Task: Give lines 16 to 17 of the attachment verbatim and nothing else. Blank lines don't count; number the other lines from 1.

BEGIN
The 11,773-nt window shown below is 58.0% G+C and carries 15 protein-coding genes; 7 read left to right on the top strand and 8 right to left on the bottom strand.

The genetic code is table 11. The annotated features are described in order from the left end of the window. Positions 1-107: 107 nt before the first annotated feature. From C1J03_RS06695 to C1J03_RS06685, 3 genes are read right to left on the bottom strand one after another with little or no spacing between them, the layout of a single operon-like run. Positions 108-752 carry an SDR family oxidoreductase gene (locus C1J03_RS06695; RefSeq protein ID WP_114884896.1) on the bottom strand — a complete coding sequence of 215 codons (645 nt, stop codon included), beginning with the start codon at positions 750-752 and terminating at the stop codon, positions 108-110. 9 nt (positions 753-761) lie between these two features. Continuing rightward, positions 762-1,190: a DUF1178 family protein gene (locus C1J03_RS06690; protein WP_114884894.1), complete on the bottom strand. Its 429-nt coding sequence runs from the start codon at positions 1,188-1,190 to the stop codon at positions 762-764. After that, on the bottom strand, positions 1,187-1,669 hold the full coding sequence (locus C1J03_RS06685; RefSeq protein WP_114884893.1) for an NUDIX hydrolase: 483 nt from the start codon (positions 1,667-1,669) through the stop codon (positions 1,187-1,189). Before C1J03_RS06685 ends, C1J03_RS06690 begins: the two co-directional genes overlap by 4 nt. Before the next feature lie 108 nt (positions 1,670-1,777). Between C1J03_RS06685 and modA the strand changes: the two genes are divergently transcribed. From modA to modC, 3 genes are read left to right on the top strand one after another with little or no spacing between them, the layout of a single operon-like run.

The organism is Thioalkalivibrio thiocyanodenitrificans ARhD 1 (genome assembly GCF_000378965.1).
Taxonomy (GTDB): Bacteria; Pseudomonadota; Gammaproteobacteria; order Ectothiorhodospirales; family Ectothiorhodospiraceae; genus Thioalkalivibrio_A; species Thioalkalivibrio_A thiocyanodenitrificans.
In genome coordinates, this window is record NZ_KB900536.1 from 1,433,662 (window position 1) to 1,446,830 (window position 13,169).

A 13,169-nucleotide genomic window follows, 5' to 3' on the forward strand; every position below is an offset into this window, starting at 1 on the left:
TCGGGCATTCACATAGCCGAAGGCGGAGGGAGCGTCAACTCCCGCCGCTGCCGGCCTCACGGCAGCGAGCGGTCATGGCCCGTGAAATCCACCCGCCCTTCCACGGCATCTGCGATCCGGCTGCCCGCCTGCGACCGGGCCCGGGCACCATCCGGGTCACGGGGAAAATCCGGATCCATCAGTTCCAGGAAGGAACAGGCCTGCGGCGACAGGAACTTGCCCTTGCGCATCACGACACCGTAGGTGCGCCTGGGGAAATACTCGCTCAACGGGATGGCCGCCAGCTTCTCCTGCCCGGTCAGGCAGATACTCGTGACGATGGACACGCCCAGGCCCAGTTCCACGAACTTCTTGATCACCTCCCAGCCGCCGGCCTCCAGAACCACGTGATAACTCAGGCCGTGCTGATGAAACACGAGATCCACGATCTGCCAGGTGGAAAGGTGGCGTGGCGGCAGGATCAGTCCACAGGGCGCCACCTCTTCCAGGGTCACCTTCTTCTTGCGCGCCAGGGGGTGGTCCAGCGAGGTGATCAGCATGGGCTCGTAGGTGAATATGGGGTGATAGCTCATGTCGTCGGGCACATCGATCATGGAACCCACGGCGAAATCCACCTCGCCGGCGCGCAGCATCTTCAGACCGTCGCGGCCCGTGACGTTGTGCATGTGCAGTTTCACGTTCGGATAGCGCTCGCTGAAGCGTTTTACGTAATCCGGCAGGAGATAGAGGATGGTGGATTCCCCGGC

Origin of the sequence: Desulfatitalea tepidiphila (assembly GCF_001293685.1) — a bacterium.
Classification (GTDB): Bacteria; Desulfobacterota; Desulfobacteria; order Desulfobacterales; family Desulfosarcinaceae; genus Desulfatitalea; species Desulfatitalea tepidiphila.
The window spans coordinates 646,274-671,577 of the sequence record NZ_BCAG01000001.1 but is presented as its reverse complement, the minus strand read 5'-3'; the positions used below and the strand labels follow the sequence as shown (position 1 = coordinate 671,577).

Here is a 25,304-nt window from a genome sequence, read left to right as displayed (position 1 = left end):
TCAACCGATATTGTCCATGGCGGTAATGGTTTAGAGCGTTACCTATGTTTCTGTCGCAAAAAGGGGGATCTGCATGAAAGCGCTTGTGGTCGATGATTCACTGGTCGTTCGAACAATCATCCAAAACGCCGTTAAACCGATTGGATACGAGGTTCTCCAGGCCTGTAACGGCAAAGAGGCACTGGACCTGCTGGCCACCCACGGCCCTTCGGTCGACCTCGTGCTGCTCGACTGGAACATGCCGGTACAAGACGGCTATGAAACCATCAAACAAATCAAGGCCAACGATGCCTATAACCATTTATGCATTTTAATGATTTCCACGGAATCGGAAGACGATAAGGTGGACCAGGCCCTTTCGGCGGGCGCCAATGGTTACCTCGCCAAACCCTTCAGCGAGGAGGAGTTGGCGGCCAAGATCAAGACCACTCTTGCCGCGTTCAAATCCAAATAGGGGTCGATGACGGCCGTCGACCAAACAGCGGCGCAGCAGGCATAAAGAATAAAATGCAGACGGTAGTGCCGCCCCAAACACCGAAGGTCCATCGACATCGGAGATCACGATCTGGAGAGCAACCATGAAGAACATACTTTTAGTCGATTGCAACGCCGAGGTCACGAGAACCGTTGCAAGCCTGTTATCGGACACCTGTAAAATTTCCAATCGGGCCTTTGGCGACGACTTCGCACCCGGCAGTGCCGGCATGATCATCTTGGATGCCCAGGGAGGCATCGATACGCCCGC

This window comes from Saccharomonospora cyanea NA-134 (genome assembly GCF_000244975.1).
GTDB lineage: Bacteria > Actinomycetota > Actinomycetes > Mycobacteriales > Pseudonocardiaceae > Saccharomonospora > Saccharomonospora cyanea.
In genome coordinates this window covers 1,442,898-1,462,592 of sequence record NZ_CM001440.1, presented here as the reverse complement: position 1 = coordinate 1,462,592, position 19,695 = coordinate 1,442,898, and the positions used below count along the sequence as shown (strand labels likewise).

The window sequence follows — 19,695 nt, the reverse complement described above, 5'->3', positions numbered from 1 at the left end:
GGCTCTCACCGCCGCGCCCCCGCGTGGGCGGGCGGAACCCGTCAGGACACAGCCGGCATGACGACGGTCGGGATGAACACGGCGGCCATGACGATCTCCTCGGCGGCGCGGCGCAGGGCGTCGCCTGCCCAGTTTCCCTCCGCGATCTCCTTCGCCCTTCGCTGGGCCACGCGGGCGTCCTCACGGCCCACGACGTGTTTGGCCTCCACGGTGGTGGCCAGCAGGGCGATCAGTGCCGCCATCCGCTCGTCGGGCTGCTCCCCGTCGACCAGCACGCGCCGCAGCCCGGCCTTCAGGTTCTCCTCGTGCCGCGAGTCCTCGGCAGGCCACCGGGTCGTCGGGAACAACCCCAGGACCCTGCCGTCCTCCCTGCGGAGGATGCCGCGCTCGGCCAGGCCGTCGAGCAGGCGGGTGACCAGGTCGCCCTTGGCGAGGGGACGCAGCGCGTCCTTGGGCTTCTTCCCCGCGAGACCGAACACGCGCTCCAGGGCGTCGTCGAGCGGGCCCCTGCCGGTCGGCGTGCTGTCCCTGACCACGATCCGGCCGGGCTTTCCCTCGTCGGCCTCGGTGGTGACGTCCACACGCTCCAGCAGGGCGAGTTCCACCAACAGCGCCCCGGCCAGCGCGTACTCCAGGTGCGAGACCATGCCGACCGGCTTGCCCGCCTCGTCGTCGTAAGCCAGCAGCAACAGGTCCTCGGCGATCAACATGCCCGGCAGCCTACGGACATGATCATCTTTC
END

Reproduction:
The window sequence follows — 19,695 nt, the reverse complement described above, 5'->3', positions numbered from 1 at the left end:
GGCTCTCACCGCCGCGCCCCCGCGTGGGCGGGCGGAACCCGTCAGGACACAGCCGGCATGACGACGGTCGGGATGAACACGGCGGCCATGACGATCTCCTCGGCGGCGCGGCGCAGGGCGTCGCCTGCCCAGTTTCCCTCCGCGATCTCCTTCGCCCTTCGCTGGGCCACGCGGGCGTCCTCACGGCCCACGACGTGTTTGGCCTCCACGGTGGTGGCCAGCAGGGCGATCAGTGCCGCCATCCGCTCGTCGGGCTGCTCCCCGTCGACCAGCACGCGCCGCAGCCCGGCCTTCAGGTTCTCCTCGTGCCGCGAGTCCTCGGCAGGCCACCGGGTCGTCGGGAACAACCCCAGGACCCTGCCGTCCTCCCTGCGGAGGATGCCGCGCTCGGCCAGGCCGTCGAGCAGGCGGGTGACCAGGTCGCCCTTGGCGAGGGGACGCAGCGCGTCCTTGGGCTTCTTCCCCGCGAGACCGAACACGCGCTCCAGGGCGTCGTCGAGCGGGCCCCTGCCGGTCGGCGTGCTGTCCCTGACCACGATCCGGCCGGGCTTTCCCTCGTCGGCCTCGGTGGTGACGTCCACACGCTCCAGCAGGGCGAGTTCCACCAACAGCGCCCCGGCCAGCGCGTACTCCAGGTGCGAGACCATGCCGACCGGCTTGCCCGCCTCGTCGTCGTAAGCCAGCAGCAACAGGTCCTCGGCGATCAACATGCCCGGCAGCCTACGGACATGATCATCTTTC